A Rose by the Name of Knock Out®

Any gardener will tell you that roses are the star of the garden. Give them the celestial spotlight and they will outperform the rest of the cast. Their gorgeous flowers and sweet aroma will draw you near. But come a little too close and risk the sting of their thorns — a little too complacent and risk the sting of disappointment.

Beauty, soon to unfold!

Wikicommons photo.

Roses, the quintessential prima donnas, need a delicate hand and considerable attention. Too much rain and fungal black spots will cover the leaves — in a bad year all the leaves may completely defoliate. Rose rosette, a viral disease, will cause witches’-broom, a tight cluster of deformed growth. Another viral disease, Rose Mosaic, will cause a mottled look to the foliage. For the plant, these diseases are cosmetic in nature, but are disastrous for the garden’s center stage. What prima donna would put up with such a threat to her beauty? And, don’t get me started on pests such as Japanese beetles, aphids, midges, thrips, mites and scale; or winter-kill which will destroy most of the shrub and sometimes the root.


Rosa Radrazz.

Dealing with these thorny issues is much easier with the development of Knock Out® roses. Rosa radrazz is red and was the first to be developed. The Knock Out® Rose may not be the most beautiful, but it performs like no other. It is also one of the longest blooming, lowest maintenance and hardiest of all roses. It will produce a profusion of beautiful flowers in red, yellow, blush, pink hues, rainbow and even one with double blossoms — all summer long without deadheading!

Deadheading is optional

Deadheading is optional, but may increase your gardening enjoyment. 

Knock Out® roses are especially resistant to the diseases and afflictions mentioned above. They tolerate drought, and thrive in full sun in rich, moist, well-draining soils and are winter hardy (zones 5-9). They might die back in the severe winter to the ground level, but they come back vigorously.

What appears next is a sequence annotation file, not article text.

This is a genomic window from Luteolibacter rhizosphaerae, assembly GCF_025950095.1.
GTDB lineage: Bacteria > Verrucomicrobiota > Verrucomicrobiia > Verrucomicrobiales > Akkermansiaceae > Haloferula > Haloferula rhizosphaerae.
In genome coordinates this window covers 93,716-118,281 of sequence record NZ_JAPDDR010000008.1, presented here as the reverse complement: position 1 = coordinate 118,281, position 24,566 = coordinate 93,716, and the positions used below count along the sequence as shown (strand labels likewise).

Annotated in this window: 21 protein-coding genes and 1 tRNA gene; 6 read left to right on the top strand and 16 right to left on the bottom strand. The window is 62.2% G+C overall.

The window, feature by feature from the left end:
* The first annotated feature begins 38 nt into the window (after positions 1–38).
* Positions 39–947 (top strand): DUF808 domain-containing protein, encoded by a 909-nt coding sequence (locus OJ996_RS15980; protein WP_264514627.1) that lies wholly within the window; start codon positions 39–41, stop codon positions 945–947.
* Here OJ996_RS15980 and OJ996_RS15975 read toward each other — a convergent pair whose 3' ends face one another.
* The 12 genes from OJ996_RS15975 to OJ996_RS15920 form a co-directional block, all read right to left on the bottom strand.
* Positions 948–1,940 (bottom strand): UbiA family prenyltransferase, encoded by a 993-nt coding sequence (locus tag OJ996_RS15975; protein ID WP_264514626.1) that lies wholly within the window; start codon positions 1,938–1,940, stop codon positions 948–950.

This hybrid belongs to the Rosa genus. The Rosa genus is part of the Rosaceae family which originated in the Northern Hemisphere and was classified by Linnaeus in the 18th century. Within the Rosa genus, there are more than 200 species of roses. William Radler, a Wisconsin breeder, developed this hybrid rose in 1989 by crossing two tea rose varieties: Carefree Beauty and Razzle Dazzle. “Radrazz” is the name he selected. It won an “All American Award and was soon on the market. The Knock Out® rose is considered one of the best and fastest-selling rose varieties to date.

Pruning will yield a tidy shrub

Deadheading and spring pruning will yield a tidy shrub. 

Believe it or not, maintenance is pretty much optional and makes these roses perfect for a busy lifestyle. If you have a little time and want more blossoms, a periodic deadheading will do the trick. Simply cut the spent flower off below the hip. If you’d like a little color in your winter garden, leave the last blooms to form colorful hips. In the spring, pruning the shrub back by a third and removing any dead limbs will give you a better, more compact shape. You can add a little fertilizer (be sure to water after fertilizing) if you want. That’s all!

So if you love beautiful roses you can replace the fragile temperamental prima donna in your garden by recasting our independent, fresh ingénue, Ms. Radrazz, the Knock Out® Rose. She may not be quite as stunning or have the fragrance of her older, more regal cousins, but for much less hassle she will put on a quite a show and be back for encores!

Photo credits: Feature photo and bud: Wikicommons. All other photos courtesy of Linda Rinehart Baker.

About Sean McNamara and Redding Nursery: Redding Nursery is familiar sight to all, nestled in the curve of Route 107 between Redding Center and the junction of Route 53. The nursery was established by parents, James and Sheila McNamara, in 1968 and is now a family tradition. Redding Nursery’s business has expanded over the past 40 years and many popular services have been added. Yet, the family and small town values so important to the McNamaras are apparent in the concern shown for customer needs. Feel free to stop in and talk roses or any gardening topic at the nursery, Redding Nursery’s Garden Blog can be found at www.reddinggardener.com

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